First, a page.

This study, as well as the previously cited study, raises the question as to whether DHEAS replacement in women experiencing sexual dysfunction would improve symptoms. At this time, there are no data addressing this question. Nonetheless, DHEAS is being used for a variety of common complaints as an herbal supplement. A randomized controlled trial assessing the safety and efficacy of DHEAS is needed to support its use for the treatment of sexual dysfunction.

Apart from the association between sexual dysfunction and menopausal status and DHEAS, we have observed a significant relationship between sexual dysfunction and anxiety, lack of a sexual partner, and children aged less than 18 years living at home. These findings are consistent with other epidemiologic studies highlighting important factors affecting women's sexuality during the menopausal transition such as relationship issues, mental health, and sociocultural influences.2–12 Not surprisingly, by far the most important predictor of sexual dysfunction was absence of a partner. While this is not a novel finding and was not of primary interest in this investigation, partner status was adjusted for in the model since restricting the analysis to women with a partner would have diminished the power of the study substantially. Importantly, partner status did not appear to confound the associations of other variables in the model.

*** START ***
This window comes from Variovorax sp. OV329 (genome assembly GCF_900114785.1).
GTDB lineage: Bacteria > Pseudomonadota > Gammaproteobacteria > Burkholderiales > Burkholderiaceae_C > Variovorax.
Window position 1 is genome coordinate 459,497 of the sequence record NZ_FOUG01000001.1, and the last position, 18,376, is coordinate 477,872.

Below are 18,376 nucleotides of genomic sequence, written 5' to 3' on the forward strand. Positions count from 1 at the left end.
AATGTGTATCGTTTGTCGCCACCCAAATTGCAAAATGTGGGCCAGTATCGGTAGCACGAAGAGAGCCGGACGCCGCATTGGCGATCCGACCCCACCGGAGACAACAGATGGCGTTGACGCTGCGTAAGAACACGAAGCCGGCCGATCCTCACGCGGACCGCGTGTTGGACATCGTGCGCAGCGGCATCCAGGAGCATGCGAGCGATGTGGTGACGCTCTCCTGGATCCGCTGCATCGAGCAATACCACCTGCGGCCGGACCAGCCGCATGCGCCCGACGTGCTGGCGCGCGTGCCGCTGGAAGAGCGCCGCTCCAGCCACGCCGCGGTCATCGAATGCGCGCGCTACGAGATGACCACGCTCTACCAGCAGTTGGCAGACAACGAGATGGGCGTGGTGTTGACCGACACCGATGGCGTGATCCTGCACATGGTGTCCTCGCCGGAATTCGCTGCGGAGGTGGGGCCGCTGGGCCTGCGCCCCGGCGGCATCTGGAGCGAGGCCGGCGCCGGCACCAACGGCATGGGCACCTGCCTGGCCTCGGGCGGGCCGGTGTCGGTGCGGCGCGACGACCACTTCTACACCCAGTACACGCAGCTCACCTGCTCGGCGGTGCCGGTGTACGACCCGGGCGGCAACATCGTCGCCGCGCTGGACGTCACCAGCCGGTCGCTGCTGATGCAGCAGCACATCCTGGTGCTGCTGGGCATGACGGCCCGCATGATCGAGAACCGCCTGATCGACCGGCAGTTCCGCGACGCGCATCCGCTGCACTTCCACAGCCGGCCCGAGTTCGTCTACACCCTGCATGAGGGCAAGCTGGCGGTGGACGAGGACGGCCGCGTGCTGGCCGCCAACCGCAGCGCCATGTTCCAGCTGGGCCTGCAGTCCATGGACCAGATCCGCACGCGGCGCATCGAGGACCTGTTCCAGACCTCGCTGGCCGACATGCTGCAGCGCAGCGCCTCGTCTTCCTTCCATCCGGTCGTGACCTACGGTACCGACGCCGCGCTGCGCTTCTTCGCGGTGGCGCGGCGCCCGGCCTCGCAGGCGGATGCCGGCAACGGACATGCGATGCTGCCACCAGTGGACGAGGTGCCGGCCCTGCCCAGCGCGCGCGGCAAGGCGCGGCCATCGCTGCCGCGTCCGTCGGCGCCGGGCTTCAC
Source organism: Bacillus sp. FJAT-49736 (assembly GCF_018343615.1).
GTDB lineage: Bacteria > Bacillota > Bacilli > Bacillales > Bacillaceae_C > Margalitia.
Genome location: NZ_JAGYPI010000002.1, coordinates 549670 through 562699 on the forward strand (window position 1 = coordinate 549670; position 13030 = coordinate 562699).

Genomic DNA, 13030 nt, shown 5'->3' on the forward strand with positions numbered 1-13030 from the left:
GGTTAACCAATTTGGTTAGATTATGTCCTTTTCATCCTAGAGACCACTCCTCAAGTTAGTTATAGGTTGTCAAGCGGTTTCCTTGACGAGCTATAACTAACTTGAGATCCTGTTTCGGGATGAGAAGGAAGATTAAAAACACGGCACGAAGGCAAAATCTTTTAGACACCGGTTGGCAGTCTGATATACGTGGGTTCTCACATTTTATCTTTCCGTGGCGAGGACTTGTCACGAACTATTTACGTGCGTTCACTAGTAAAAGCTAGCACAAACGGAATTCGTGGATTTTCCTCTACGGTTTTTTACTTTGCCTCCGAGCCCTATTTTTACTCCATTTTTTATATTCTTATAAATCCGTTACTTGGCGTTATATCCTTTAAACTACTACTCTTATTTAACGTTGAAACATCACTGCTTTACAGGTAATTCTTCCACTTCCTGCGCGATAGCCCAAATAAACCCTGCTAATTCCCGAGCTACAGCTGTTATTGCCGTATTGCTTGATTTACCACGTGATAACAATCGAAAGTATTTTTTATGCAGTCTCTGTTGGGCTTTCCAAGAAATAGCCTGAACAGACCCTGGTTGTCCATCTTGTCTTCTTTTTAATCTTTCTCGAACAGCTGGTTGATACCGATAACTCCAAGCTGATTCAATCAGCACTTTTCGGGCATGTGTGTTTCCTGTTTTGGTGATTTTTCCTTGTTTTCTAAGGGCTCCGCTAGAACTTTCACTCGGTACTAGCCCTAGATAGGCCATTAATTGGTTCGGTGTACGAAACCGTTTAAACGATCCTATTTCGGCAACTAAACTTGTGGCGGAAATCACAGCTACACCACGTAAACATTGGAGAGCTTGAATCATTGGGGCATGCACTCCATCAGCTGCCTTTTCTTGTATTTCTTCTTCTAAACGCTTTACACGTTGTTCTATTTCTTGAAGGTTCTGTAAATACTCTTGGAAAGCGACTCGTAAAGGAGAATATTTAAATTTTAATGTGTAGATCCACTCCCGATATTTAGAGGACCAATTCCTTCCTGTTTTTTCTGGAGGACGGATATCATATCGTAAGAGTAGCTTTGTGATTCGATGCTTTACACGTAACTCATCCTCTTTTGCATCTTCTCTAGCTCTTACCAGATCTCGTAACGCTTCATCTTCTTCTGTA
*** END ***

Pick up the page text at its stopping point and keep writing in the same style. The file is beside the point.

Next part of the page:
Despite our rigorous approach, there are several potential limitations to this study. Although our outcome was measured using a validated instrument, in our population the distribution of this measure had a much larger standard deviation (nearly 2 times greater) than the validation data and appeared bimodal in distribution. Therefore, the power to detect differences for this study was lower than anticipated. In other words, there may be a real association between other reproductive hormones and sexual dysfunction, but we were unable to detect it in this study. The findings from this study will be valuable to plan future adequately powered studies to assess this question.

While testosterone levels are known to fluctuate during the menstrual cycle and there is diurnal variation, all samples were taken during the early follicular phase of the menstrual cycle (days 1–6) in menstruating women to minimize variability in hormones. For logistical reasons, it was not possible to have blood drawn on all women at the same time during the day. While it is possible that this could have resulted in information bias, we believe that this bias was random and would be non-differential with respect to the outcome of interest (sexual dysfunction).38 Therefore, this would have biased our results to finding no association between testosterone and sexual dysfunction. This may contribute to why we did not find a significant association between mean testosterone levels and sexual dysfunction.